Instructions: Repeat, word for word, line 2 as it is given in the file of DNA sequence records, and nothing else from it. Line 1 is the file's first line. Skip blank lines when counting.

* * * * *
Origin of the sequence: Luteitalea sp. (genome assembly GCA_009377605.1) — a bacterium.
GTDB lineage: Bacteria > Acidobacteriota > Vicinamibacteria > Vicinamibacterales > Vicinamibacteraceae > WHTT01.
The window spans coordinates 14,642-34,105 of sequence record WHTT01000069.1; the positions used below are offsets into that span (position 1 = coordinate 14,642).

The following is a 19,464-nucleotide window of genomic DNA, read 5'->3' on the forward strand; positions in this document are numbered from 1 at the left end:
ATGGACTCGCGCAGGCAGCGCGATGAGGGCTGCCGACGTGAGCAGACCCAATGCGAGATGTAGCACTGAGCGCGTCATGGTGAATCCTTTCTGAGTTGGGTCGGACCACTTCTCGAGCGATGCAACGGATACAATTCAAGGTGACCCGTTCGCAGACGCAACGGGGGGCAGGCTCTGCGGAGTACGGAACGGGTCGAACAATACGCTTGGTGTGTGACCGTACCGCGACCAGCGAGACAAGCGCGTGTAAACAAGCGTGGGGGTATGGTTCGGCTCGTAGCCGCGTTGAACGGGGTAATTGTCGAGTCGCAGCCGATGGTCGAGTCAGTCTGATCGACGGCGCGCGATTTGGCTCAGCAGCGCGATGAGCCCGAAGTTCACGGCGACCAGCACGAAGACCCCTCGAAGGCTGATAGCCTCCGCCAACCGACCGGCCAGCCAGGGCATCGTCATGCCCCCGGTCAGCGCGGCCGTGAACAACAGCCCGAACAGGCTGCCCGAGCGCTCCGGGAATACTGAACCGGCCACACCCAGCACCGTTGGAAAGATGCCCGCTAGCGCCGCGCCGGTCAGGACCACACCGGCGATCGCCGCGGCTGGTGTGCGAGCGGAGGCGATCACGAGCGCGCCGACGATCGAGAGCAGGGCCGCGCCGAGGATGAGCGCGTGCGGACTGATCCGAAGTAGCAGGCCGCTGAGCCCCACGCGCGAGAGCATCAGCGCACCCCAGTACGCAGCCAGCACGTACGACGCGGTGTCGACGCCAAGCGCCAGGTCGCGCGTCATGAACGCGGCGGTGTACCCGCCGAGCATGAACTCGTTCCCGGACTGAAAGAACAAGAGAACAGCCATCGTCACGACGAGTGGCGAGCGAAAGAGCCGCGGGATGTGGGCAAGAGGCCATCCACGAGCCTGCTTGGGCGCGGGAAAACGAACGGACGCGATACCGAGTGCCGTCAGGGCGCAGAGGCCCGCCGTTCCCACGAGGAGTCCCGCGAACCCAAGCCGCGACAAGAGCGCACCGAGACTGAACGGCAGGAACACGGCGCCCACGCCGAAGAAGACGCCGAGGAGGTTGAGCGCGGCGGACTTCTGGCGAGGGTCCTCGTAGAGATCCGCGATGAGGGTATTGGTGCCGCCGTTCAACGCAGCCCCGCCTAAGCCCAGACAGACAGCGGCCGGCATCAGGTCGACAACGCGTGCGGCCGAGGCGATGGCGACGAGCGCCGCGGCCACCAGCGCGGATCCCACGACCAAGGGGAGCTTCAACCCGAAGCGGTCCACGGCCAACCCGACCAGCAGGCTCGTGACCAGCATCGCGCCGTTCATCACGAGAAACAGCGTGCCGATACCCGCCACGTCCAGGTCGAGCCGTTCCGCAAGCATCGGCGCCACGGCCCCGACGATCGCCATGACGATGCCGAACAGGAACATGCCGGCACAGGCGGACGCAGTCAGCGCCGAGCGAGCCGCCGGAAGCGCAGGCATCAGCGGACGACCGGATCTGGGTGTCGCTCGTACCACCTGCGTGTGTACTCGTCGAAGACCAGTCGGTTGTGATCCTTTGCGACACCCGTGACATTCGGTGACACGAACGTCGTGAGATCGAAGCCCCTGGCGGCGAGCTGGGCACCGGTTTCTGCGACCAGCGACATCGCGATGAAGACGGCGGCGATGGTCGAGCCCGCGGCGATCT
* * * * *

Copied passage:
GTDB lineage: Bacteria > Acidobacteriota > Vicinamibacteria > Vicinamibacterales > Vicinamibacteraceae > WHTT01.